My mother recently fell and suddenly needs a lot more help then she has ever needed. I have been going over to her house everyday to help her get dressed in the morning, make her meals and clean her house. It is absolutely exhausting. On top of that I bring her to her appointments and any errands she has. It has starting taking all of my time just helping her. My husband is getting frustrated because I am not home in the evenings to help with dinner and the kids homework. The kids are also getting upset because I’m not able to be around like I used to. Just last week I missed my daughter’s chorus concert because Mom had a doctor’s appointment. I just feel like I can’t do this anymore. I am frustrated that my mother keeps asking for so much help. This is horrible! What daughter feels like this? I just want help and advice on how to make this situation better. I feel like there are no solutions and I have no clue where to turn!
First thing; this is more common than you think. You are trying to juggle so much of course you are tired and stressed. Caregiving is stressful, tiring and yet can be an extremely rewarding role. First thing you need to do is not be so hard on yourself and realize that you can’t do it all.
It may be helpful to bring in help to dress your mother, prepare her meals and provide other assistance around the home. If your mother is currently not receiving services through an Aging Service Access Point (ASAP) or Independent Living Center (ILC), I would suggest you speak with an Options Counselor. This person can meet with you, your mother and any other interested individuals to discuss the different types of services available in the area. To find an Options Counselor in your area contact your local ASAP or ILC. A list of state agencies can be found at www.800ageinfo.com.
There are home care services available by private pay but there are also State funded programs offered by ASAPs. State home care fees are on a sliding scale based on your mother’s income. Be aware the State funded programs may have wait lists to receive services. If your mother is already receiving services through a local ASAP it will be important to discuss any changes with her case manager to determine if she is eligible for additional services.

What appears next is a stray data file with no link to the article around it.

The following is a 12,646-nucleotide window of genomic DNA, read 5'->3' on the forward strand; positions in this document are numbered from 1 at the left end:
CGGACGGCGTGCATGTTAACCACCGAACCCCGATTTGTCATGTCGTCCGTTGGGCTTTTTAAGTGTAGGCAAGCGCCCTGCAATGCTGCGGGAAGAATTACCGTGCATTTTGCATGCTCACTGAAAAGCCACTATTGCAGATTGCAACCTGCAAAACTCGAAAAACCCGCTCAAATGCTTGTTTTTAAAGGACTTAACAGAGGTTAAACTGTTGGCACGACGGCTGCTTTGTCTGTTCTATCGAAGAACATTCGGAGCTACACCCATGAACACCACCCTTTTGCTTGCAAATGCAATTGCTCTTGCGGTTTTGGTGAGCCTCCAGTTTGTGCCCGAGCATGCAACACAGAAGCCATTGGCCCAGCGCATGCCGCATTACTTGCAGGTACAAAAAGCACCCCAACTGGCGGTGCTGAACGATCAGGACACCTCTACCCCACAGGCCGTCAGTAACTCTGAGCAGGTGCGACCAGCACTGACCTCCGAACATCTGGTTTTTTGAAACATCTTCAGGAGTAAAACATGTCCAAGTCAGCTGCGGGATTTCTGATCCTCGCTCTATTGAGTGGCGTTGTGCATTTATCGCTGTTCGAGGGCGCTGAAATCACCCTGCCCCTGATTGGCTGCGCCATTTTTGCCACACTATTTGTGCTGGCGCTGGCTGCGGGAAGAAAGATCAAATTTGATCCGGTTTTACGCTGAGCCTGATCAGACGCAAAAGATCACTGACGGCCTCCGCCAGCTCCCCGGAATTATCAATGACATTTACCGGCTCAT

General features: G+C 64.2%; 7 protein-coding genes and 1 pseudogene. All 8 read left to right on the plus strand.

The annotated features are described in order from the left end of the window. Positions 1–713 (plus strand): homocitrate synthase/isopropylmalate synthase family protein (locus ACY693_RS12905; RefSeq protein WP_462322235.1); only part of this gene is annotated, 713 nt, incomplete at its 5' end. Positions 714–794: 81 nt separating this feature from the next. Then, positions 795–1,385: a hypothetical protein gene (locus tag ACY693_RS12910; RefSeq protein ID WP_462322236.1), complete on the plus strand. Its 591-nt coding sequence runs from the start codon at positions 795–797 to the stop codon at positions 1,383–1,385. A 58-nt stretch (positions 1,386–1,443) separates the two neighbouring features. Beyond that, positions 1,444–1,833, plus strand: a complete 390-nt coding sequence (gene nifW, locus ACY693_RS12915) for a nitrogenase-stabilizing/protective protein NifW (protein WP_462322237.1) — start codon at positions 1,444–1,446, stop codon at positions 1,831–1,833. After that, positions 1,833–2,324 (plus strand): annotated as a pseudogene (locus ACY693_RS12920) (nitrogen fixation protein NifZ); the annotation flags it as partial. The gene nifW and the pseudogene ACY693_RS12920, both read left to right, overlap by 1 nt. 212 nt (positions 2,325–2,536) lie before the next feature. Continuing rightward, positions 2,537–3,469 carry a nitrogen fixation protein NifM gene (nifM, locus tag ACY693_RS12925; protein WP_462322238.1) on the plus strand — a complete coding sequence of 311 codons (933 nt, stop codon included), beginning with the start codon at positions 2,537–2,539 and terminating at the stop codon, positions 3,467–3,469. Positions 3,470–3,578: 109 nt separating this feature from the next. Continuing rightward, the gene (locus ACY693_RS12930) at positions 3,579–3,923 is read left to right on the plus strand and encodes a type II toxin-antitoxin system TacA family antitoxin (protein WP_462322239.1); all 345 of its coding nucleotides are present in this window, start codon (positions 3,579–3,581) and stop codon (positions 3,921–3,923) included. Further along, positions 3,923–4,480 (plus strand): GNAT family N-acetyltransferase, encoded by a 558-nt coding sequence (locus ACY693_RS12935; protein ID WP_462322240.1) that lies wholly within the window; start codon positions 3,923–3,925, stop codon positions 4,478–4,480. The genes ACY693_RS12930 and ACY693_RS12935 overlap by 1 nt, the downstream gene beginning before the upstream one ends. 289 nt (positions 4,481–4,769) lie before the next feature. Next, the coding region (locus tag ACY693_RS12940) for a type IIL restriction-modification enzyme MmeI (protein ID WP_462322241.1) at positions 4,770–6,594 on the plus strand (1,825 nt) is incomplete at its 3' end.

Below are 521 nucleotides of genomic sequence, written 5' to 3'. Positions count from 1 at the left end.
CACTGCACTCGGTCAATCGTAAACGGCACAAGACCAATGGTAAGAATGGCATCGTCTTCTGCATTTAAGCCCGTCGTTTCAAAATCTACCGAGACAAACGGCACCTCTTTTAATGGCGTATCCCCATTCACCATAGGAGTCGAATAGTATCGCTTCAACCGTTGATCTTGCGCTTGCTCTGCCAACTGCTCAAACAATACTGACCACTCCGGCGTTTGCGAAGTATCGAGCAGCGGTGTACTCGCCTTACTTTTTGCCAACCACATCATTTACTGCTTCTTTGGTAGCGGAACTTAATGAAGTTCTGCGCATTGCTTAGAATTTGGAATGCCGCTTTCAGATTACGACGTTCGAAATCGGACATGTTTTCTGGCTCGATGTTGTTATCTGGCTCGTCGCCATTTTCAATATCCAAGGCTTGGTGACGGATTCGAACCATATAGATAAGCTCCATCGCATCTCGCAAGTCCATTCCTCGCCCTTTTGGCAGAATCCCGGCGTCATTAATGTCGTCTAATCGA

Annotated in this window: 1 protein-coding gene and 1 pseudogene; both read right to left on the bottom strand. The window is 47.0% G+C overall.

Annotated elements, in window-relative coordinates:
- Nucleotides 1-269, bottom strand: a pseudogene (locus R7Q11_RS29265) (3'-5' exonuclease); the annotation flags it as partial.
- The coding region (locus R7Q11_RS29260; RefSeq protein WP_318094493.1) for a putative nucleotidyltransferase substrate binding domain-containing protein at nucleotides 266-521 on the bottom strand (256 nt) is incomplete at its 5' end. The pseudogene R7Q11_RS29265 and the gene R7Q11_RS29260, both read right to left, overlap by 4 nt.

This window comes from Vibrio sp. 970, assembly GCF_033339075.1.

Another option would be to look into an Adult Day Health or Social Day Care program. Your mother would receive meals, snacks, medications as well as the opportunity to participate in social activities. An Adult Day Health program would be able to monitor your mothers ongoing health needs as well as offer physical and occupational therapy if needed.
Do either of your parents have military experience? If so, your mother may be eligible for services through the VA even as she surviving spouse. For more information you can contact the VA Benefits line at 1-800-827-1000 or go to this website www.va.gov/GERIATRICS
Also do you have other family in the area or does your mother have friends in the area? If so ask these people to help you! Any amount of assistance they are willing to offer will be of help to you. Be specific about what assistance you need. You need to take time for yourself and your family. Bringing in extra help, whether paid or by family and friends will ease your stress.
Finally I would suggest visiting Central Massachusetts Agency’s on Aging’s website. A new section Helping An Older Adult: A Caregiver’s Journey, offers supportive resource materials for caregivers just like yourself. There is also a caregiver stress survey which may be helpful to take to assess your stress levels. Feel free to look over the entire webpage as there is an online searchable database available, a digital copy of the Caregiver’s Guide, articles written by community experts and chats facilitated by professionals. It would also be helpful to join a caregiver support group to talk with other family caregivers about your current situation.